Thursday, April 18, 2024
Thursday, April 18, 2024
Home » Kyrgyzstan Considers Increasing Chinese Yuan’s Use in Rising Trade to Cut Reliance on US Dollar: Deputy PM

Kyrgyzstan Considers Increasing Chinese Yuan’s Use in Rising Trade to Cut Reliance on US Dollar: Deputy PM

by Thomas Burke
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On Tuesday morning, outside a hotel in northeastern Beijing, a motorcade consisting of cars with diplomatic plates and police cars packed the parking lot. In the lobby, a big blue poster with the Chinese and Kyrgyz flags reads: “Deputy Prime Minister of Kyrgyzstan’s meeting with representatives of Chinese companies.” Inside the ballroom, dozens of people in business attire gathered, as a succession of Kyrgyz officials step onto the stage to promote various investment opportunities.

“I really hope our meeting today can result in new perspectives and new ideas, bring new opportunities for future cooperation, and become a huge driving force for consolidating the strategic partnership between our two countries,” Bakyt Torobaev, deputy chairman of the Cabinet of Ministers of Kyrgyzstan, said in his speech, after highlighting potential for investment cooperation in various areas such as resources, energy and e-commerce.

Following the presentations, several memoranda of understanding were exchanged. Then the crowd broke into different groups to meet with Kyrgyz officials in charge of different sectors. “Where is the agricultural minister?” one Chinese businessmen asked. “Where is the room for the energy sector?” another asked.

Similar scene have become ubiquitous across many cities in China since the beginning of this year, as foreign officials and businesses from around the world have flocked to China to attended all types of trade events and seek cooperation opportunities. The increase in the number delegations from Central Asian countries like Kyrgyzstan is particularly standing out since the first-ever China-Central Asia Summit in Xi’an, Northwest China’s Shaanxi in May and as the Belt and Road Initiative (BRI) celebrates its 10th anniversary this year, according to Jiang Yun, general-secretary of the China Overseas Development Association, host of Tuesday’s event.

“Since the China-Central Asia Summit in May, the five central Asian countries all dispatched high-level delegations to China,” Jiang told the Global Times on Tuesday, listing a series of similar events for delegations from Kazakhstan and future plans for Uzbekistan and Tajikistan.

While the global economy is facing a severe downturn, Central Asian countries are full of vitality and optimism, as they position their countries as a crucial part in the joint construction of the BRI and connecting the East and the West, as they did during the ancient Silk Road. Officials are also keen to point out a variety of advantages the region holds, including geographical location, improving business environment and growing policy support.

“We provide all conveniences for Chinese enterprises. We hope that Chinese goods can be sold to other countries through Kyrgyzstan,” Torobaev told the Global Times in an exclusive interview on the sidelines of the event on Tuesday, noting that as part of the EU’s Generalised Scheme of Preferences Plus, Kyrgyzstan can export 6,200 types of products to the EU under a zero tariff framework. “We hope to conduct closer cooperation with China in various areas.”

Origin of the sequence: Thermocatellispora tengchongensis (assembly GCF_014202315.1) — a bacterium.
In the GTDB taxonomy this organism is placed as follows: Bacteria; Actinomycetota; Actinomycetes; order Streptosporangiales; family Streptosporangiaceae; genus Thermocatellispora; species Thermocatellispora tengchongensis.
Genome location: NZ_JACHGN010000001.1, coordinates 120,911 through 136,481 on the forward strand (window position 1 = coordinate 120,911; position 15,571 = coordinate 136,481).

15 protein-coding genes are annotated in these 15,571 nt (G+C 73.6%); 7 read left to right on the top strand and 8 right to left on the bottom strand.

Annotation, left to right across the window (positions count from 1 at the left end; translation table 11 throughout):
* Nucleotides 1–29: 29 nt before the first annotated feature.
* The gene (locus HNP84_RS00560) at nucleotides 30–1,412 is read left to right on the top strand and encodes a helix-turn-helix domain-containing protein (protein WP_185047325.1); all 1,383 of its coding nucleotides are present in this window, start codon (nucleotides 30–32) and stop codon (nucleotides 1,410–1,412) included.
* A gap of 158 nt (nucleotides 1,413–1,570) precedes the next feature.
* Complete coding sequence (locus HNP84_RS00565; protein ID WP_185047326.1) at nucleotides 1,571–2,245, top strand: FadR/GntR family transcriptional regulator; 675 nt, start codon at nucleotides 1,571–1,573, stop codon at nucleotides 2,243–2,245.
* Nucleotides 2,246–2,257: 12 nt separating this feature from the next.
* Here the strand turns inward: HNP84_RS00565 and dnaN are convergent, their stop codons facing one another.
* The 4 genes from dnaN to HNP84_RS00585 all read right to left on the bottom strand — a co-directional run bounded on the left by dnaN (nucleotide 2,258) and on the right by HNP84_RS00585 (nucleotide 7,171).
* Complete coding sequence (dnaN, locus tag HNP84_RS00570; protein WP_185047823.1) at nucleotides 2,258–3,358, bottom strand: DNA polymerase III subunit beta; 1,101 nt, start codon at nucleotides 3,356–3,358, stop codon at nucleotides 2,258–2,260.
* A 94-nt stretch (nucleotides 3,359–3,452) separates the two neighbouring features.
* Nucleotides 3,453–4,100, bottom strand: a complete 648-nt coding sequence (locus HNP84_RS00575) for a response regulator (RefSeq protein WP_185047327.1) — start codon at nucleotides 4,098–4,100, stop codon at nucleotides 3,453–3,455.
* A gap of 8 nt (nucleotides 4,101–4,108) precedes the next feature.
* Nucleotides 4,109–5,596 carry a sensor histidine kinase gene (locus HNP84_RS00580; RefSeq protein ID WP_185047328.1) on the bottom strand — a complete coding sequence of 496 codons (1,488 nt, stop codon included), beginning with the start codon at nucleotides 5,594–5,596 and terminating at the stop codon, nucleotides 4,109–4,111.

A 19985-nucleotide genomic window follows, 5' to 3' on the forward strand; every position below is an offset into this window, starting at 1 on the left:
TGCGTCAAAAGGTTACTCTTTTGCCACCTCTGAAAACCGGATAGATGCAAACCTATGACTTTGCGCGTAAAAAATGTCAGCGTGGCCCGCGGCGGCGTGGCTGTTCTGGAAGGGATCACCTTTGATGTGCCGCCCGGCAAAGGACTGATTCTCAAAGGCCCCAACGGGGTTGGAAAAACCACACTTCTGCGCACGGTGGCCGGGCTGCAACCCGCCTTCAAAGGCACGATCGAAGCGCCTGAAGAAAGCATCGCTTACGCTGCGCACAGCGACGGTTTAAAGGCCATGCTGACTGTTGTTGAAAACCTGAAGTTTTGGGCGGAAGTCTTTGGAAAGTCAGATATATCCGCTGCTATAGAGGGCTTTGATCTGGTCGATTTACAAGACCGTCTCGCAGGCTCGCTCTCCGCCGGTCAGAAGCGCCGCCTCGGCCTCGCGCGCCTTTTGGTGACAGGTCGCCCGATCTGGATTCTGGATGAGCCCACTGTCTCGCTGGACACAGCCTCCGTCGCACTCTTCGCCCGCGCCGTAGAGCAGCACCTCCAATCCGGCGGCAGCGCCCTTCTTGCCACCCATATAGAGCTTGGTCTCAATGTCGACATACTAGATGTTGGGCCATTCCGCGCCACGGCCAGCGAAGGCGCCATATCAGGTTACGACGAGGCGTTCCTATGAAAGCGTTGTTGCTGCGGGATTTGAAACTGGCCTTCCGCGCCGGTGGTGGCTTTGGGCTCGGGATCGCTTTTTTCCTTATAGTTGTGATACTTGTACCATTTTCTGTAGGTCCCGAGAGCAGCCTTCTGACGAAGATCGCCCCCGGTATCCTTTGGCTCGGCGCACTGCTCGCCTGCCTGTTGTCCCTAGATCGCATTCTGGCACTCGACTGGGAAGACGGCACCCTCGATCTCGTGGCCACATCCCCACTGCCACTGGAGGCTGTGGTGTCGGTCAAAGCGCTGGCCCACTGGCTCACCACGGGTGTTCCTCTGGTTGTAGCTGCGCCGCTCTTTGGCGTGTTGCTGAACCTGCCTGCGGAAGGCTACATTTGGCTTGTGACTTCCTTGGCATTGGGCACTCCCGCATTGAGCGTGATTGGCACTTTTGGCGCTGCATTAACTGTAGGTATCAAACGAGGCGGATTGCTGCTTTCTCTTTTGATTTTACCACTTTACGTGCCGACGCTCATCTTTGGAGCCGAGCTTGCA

Amid closer bilateral ties, China and Kyrgyzstan have in recent years seen robust rise in bilateral trade and investment. In 2022, China’s trade with Kyrgyzstan reached $15.5 billion, a year-on-year increase of 105.6 percent, according to Chinese official data. In 2022, the country saw a total of $1 billion in foreign direct investment, with 22 percent of it coming from China, according to an official from Kyrgyzstan’s investment authority on Tuesday.

Amid the rapidly rising bilateral trade, the Kyrgyz government is considering increasing the proportion of the Chinese yuan used in foreign trade to reduce reliance on the US dollar, Torobaev said on Tuesday.

Rising trade and investment is seen between China and other Central Asian countries in recent years. In 2022, China’s trade with the five Central Asian countries surged by 40 percent year-on-year to $70.2 billion, despite a slump in global trade, according to Chinese official data.

That might be just the start of what could be greater trade and investment cooperation between China and Central Asia, as they are natural partners with a history dating back to thousands of years, Vladimir Norov, former secretary general of the Shanghai Cooperation Organization and former foreign minister of Uzbekistan, told the Global in a recent interview.

Norov said that the China-Central Asia Summit has also put renewed emphasis on China-Central Asia cooperation in many areas, including joint construction of the BRI. “There is more focus on the BRI implementation because all Central Asian countries are supporting this initiative,” he said, adding that there is growing room for cooperation in the digital economy and industrialization in Central Asia.

Jiang said that many Chinese companies have also shown great interests in a long list of areas in Central Asia, including new energy, agriculture and cross-border e-commerce. And with the third Belt and Road Forum set to kick off in Beijing in October, there will be even more trade and investment promotion activities like that of Tuesday with delegations from Central Asian countries, Jiang said. “There will definitely be even more activities next month with the forum,” he said.

Source: Global Times

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